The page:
Dwight Howard

Baseline-to-Baseline recaps: Lakers win, but it’s not pretty


Welcome to PBT’s roundup of yesterday’s NBA games. Or, what you missed while reading up on the gory, unromantic history of Valentines Day

Lakers 91, Suns 85: The Lakers won this one eventually, but as has been the case plenty of times throughout the season, they made it unnecessarily difficult on themselves.

L.A. managed to score just nine points in the third quarter, and allowed a Suns team not exactly known for its offense to close the period on an 18-2 run to turn an 11-point deficit into a six point lead heading into the fourth. The Lakers stabilized from there and pulled away late, but a bizarre game from Kobe Bryant certainly wasn’t among the reasons why.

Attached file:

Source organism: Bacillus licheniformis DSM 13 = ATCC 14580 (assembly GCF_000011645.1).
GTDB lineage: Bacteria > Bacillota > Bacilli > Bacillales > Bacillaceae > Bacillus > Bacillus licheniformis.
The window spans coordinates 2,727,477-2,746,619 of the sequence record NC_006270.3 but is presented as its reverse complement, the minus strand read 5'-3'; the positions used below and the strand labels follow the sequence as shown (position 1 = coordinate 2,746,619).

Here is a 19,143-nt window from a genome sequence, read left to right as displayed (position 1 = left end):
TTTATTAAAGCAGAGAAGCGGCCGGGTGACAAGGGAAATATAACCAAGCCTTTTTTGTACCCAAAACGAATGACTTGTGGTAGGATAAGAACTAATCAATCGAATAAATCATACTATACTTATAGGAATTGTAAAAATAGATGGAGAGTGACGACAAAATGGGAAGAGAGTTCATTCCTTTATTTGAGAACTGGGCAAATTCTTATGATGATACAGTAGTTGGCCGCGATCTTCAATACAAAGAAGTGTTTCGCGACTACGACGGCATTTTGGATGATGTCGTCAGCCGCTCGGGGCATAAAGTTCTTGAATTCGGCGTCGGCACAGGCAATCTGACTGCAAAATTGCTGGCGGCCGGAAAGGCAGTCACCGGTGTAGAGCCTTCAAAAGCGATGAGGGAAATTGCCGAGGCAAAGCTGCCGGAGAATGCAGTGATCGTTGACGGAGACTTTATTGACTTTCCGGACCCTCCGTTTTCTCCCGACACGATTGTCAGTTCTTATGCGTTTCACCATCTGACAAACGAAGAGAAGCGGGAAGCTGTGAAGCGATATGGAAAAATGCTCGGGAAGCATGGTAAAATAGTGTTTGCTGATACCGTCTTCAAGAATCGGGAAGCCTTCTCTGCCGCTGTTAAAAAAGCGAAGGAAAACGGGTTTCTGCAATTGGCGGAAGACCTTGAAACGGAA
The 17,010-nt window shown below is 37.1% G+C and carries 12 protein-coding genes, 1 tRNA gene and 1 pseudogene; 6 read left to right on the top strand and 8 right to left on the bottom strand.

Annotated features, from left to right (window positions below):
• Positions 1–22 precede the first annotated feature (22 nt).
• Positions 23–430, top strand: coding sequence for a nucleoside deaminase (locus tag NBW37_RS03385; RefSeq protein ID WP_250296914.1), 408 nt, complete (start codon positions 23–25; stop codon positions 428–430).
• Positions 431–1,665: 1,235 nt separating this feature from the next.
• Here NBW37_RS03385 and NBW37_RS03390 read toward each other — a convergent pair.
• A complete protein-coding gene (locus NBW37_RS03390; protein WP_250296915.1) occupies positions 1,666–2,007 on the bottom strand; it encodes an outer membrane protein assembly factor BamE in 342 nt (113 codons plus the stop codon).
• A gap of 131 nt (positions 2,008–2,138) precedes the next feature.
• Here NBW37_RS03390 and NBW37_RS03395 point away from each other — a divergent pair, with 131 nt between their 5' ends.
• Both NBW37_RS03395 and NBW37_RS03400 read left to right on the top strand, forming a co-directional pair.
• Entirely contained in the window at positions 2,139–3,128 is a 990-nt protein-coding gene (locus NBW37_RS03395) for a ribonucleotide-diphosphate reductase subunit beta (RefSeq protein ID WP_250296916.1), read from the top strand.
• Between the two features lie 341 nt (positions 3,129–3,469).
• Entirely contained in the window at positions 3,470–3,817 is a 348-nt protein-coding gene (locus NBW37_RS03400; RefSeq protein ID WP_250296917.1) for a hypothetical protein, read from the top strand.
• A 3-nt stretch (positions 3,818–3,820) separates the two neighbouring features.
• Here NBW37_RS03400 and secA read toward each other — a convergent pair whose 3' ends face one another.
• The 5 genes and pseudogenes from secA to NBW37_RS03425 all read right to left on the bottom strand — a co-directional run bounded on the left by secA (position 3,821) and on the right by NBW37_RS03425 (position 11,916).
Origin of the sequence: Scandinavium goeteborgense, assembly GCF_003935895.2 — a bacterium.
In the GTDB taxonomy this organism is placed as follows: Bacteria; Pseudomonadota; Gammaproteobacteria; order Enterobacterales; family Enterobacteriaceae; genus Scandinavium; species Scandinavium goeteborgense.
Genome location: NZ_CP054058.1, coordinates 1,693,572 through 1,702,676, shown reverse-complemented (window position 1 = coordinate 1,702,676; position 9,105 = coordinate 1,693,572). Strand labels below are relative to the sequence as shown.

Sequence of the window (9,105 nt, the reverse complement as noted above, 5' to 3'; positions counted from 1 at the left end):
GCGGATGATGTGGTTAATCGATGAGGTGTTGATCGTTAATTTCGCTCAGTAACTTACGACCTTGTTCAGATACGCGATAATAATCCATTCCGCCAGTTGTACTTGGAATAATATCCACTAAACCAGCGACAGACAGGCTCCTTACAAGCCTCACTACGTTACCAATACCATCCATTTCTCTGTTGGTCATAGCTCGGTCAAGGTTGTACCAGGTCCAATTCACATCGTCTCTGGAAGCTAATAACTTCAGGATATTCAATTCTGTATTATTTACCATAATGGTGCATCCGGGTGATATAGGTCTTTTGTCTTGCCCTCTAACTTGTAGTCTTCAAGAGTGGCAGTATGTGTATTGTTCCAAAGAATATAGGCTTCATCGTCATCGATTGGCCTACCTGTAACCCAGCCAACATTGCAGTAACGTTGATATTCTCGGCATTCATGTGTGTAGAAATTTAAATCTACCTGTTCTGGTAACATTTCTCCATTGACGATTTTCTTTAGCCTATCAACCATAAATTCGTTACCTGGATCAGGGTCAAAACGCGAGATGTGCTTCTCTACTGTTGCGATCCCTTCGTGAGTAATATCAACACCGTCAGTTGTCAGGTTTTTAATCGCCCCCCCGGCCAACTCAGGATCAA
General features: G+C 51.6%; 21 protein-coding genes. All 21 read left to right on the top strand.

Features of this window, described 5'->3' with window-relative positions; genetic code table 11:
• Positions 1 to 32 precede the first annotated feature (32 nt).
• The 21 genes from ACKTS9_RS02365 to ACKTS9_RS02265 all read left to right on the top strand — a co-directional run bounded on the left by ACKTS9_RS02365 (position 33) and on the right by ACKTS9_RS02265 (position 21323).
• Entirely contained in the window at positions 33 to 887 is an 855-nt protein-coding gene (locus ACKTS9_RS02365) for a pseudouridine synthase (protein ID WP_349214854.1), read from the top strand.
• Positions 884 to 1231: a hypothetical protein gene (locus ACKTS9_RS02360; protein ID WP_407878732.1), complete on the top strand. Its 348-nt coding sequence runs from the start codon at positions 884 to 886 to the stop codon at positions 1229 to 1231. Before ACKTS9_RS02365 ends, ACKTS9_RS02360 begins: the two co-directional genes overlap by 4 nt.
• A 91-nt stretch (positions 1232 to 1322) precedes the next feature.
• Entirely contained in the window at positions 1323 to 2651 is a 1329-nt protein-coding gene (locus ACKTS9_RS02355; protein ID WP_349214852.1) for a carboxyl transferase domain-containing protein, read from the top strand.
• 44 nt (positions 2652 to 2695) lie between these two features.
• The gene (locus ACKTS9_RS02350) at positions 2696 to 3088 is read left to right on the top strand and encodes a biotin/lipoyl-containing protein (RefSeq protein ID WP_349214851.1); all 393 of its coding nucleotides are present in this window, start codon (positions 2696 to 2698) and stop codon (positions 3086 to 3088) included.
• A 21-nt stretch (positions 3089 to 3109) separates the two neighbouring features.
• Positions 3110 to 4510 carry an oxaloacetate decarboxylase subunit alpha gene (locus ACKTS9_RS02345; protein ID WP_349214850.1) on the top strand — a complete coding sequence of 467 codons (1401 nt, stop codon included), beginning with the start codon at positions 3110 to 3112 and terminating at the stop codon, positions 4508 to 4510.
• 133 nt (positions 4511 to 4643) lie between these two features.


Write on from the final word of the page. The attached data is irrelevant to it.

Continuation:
Bryant seemed determined not to shoot the ball at all in the first half, and even over-passed out of almost certain scoring situations to drive that point home. He didn’t take his first shot of the game until there were three and a half minutes gone in the third period, and made his only attempt from the field with 2:10 remaining in the game to put his team up eight.

Bryant finished with just four points on 1-8 shooting, to go along with nine assists and eight turnovers. Dwight Howard and Antawn Jamison carried the load offensively during Bryant’s effective absence, and finished with 19 points and 18 rebounds and 19 and 10, respectively.
—Brett Pollakoff

Raptors 109, Nuggets 108: The most entertaining game of the night. Toronto won this with a Rudy Gay jumper with 4.8 seconds left, followed by Gay’s defense on Ty Lawson’s attempt at the buzzer to win it. He’s made a difference for a Raptors team that is 4-2 since his arrival.

Toronto got another strong night from John Lucas III, who had 12 key points in the fourth quarter. Alan Anderson also had 10 in the fourth. Those bench guys put up 22 of Toronto’s 27 in the final frame. Denver was without Andre Iguodala, Danilo Gallinari and Wilson Chandler, which meant it was the Lawson show — he had 29. But came up just short on the game’s final shot.